Why You Lost All That Money


The Sensational Inside Story

of How Wall Street Analysts

Duped a Generation of Investors

By Charles Gasparino

Free Press -- 355pp -- $26

( below)

Editor's Review

Three Stars
Star Rating

The Good A juicy and damning account of how Wall Street analysts became shills for investment bankers.

The Bad Sources are at times unclear, the narrative sometimes wanders.

The Bottom Line A key account of an era of pervasive greed and hubris.

Imagine scenes like these: At Citigroup (C ), star research analyst Jack Grubman snorts cocaine with an unnamed telecom executive. At Morgan Stanley (MWD ), despite an official separation between research and investment banking, Internet analyst Mary Meeker approves and nixes potential deals. And Henry Blodget, Merrill Lynch & Co.'s (MER ) star Internet analyst, complains one week of spending 85% of his time helping investment bankers, and says at least half should be going toward his real job -- research.

Such episodes fill the pages of Newsweek Senior Writer Charles Gasparino's Blood on the Street: The Sensational Inside Story of How Wall Street Analysts Duped a Generation of Investors. Grubman declined to answer BusinessWeek's questions about drug use or any of the book's other allegations. Blodget and Meeker also declined to comment.

Gasparino's picture of how top research analysts and their investment bank bosses preyed on unsuspecting individual investors -- only later to become fodder themselves for regulators and class-action lawyers -- is both the most detailed and the most damning so far. This is hardly the first account of how analysts became willing shills for investment bankers during the stock market boom of the late '90s. And there are shortcomings: It's occasionally hard to tell where the author's assertions come from, and his sometimes squalid chronicle tends to wander. But because of Gasparino's deep knowledge of the players, a result of his reporting at The Wall Street Journal, Blood on the Street is a key account of an era of pervasive greed and hubris.

The book's first half focuses on Grubman, Meeker, and Blodget. But Grubman, barred from the securities industry in 2003, steals the show. What differentiates him from the other two, even though Blodget was also barred, is that his research was "hype [that] surpassed anything Wall Street had ever seen," Gasparino writes. The author sprinkles details of Grubman's acts throughout the book -- how the analyst carried on a sexually explicit e-mail relationship with a money manager; how he walked around the hotel lobby at an AT&T (T ) conference in his underwear; and how he made "obscene noises" when AT&T's then-CEO, C. Michael Armstrong, spoke during analyst meetings.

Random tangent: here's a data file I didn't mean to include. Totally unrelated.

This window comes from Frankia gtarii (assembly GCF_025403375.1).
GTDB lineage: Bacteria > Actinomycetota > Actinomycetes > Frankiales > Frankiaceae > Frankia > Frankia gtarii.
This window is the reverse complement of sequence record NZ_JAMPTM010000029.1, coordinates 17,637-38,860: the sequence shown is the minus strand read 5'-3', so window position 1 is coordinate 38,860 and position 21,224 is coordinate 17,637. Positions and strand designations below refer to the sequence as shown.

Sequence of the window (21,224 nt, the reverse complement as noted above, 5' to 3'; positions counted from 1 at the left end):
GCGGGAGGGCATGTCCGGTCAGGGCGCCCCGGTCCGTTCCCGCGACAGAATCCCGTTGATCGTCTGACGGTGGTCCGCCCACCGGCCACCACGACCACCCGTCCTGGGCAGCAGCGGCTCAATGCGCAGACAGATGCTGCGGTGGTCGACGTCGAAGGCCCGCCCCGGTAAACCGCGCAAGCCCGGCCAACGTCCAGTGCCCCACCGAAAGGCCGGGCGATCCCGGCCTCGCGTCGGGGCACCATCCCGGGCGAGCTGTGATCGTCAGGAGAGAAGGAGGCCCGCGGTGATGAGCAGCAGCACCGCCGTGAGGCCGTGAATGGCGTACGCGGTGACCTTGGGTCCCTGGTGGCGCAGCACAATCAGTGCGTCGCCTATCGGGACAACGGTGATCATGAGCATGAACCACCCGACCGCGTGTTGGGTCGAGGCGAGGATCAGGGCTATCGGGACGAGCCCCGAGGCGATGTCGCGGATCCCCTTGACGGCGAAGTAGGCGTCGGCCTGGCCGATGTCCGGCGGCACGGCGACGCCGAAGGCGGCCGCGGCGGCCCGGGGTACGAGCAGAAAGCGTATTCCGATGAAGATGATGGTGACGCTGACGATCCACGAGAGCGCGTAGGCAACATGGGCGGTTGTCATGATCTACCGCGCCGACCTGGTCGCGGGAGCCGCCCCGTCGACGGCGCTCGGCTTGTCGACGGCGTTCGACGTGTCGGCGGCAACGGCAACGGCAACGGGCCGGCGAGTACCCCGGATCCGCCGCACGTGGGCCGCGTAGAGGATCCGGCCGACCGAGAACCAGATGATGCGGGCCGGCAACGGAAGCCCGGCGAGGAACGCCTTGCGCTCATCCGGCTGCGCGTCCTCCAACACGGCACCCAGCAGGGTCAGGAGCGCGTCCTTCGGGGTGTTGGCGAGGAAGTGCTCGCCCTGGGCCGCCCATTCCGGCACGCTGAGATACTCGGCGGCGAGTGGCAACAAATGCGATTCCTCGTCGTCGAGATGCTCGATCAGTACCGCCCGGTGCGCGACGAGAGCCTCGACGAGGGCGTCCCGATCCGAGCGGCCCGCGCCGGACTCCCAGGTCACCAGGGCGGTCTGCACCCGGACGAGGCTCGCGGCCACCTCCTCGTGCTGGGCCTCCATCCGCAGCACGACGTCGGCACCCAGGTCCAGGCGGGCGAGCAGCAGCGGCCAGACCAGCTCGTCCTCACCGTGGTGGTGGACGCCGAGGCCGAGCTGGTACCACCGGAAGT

Gasparino is equally critical of Grubman's boss, Citigroup Chairman Sanford I. "Sandy" Weill. Relying primarily on e-mails produced by New York Attorney General Eliot Spitzer's investigations, Gasparino describes how Grubman went from being a thorn in Weill's side to being an employee so highly valued that Weill donated $1 million of Citigroup's money to help get Grubman's children into Manhattan's exclusive 92nd Street Y preschool. Why? Gasparino alleges that Weill needed Grubman to raise his rating of AT&T's stock. In exchange, Weill got Armstrong, then on the Citigroup board, to vote for the ouster of the financial behemoth's co-CEO, John Reed. Once Reed was out of the way, in 2000, Weill took control. But Gasparino fails to provide real evidence of these schemes. Through a spokesperson, Weill declined to comment.

Like a relentless boxer, Gasparino takes jabs at regulators who let analysts and their bosses get away with duping investors. Former Securities & Exchange Commission Chairman Arthur Levitt Jr. is depicted as talking a lot about analyst misdeeds but never taking action. And though the account is generally favorable to Spitzer, Gasparino describes him as a publicity hound. An example: The author says Spitzer fined Merrill $100 million for issuing misleading Net research -- in large part because The Wall Street Journal Managing Editor Paul Steiger jokingly remarked that it would take a fine that size to justify a front-page story. Steiger confirms the conversation. A spokesman says Spitzer disagrees with the characterization of the meeting and insists there was no connection between the fine and the alleged conversation.

Along the way, Gasparino shows sympathy for former New York Stock Exchange Chairman Richard A. Grasso's dramatic rise and fall. And former SEC Chairman Harvey L. Pitt appears to be the agency's most effective regulator, canned in part because he failed to see the political value of publicity, instead of trying to settle matters quietly.

Alas, despite its hard-nosed reporting and many on-the-mark criticisms, Blood on the Street lacks a sustained narrative thread. It also fails to offer a final judgment on Wall Street analysis. After all the reforms, is today's research reliable? "Only time will tell," Gasparino concludes.

Still there probably won't be a better book about these events. Notes Gasparino: "This is a story where there are few heroes, and even fewer people willing to provide an honest account of what went wrong." Blood on the Street will take most readers as close to the action as they are likely to get -- and few will come away comfortable with what they learn.

By Emily Thornton

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